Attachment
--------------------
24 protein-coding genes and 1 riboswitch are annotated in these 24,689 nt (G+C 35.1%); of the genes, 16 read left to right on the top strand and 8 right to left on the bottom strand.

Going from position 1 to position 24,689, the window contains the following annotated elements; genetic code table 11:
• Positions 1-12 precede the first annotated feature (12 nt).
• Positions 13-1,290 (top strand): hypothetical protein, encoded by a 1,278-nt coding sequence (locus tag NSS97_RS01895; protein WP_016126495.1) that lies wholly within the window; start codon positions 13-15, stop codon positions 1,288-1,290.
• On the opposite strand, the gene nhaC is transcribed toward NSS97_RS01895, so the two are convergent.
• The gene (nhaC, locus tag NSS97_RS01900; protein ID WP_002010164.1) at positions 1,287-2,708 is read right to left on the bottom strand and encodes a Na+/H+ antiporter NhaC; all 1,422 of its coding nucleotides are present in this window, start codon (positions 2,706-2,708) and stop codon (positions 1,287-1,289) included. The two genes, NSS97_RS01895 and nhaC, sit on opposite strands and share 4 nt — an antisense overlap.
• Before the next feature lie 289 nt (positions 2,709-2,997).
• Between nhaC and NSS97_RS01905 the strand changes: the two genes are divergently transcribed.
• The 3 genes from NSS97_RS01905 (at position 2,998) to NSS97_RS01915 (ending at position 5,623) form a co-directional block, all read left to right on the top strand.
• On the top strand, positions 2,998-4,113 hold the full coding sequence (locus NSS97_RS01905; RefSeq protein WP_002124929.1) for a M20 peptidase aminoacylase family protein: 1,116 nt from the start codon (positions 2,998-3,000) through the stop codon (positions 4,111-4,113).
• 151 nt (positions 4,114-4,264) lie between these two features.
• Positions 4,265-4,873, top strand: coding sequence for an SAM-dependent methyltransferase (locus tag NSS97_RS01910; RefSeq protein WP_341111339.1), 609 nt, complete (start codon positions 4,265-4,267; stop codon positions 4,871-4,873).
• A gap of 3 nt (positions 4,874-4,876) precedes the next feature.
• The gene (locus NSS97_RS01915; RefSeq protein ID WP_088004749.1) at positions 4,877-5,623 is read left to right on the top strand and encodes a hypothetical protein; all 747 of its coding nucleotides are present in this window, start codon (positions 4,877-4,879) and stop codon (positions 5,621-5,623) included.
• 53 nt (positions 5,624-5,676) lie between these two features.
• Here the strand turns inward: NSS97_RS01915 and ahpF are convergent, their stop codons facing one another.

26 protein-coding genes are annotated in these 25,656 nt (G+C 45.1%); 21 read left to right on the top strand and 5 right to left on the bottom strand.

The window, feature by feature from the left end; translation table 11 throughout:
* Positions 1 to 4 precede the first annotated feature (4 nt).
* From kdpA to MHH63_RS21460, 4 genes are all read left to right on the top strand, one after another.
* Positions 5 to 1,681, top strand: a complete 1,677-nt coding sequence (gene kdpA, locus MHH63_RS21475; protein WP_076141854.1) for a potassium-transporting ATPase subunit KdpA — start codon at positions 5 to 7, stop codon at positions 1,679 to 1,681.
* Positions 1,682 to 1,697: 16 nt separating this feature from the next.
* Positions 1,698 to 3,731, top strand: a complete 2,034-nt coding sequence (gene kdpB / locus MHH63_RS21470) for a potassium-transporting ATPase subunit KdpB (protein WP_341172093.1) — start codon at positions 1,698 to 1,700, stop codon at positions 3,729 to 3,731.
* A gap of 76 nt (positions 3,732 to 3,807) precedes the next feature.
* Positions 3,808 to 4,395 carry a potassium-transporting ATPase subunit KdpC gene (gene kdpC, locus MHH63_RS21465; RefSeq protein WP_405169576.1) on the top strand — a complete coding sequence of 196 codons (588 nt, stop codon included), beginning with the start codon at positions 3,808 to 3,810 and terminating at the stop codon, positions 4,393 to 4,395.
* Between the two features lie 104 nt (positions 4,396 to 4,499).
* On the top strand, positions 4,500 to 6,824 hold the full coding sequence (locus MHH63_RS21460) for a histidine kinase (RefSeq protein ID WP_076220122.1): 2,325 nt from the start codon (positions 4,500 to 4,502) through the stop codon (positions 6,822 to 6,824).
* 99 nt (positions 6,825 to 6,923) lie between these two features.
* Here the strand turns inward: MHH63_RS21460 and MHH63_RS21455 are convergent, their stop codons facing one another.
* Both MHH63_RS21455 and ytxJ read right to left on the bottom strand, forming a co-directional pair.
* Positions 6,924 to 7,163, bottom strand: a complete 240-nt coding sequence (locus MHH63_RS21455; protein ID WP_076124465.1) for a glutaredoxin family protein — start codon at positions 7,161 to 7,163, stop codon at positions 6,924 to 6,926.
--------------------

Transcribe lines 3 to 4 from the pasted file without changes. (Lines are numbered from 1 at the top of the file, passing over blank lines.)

• Positions 1-12 precede the first annotated feature (12 nt).
• Positions 13-1,290 (top strand): hypothetical protein, encoded by a 1,278-nt coding sequence (locus tag NSS97_RS01895; protein WP_016126495.1) that lies wholly within the window; start codon positions 13-15, stop codon positions 1,288-1,290.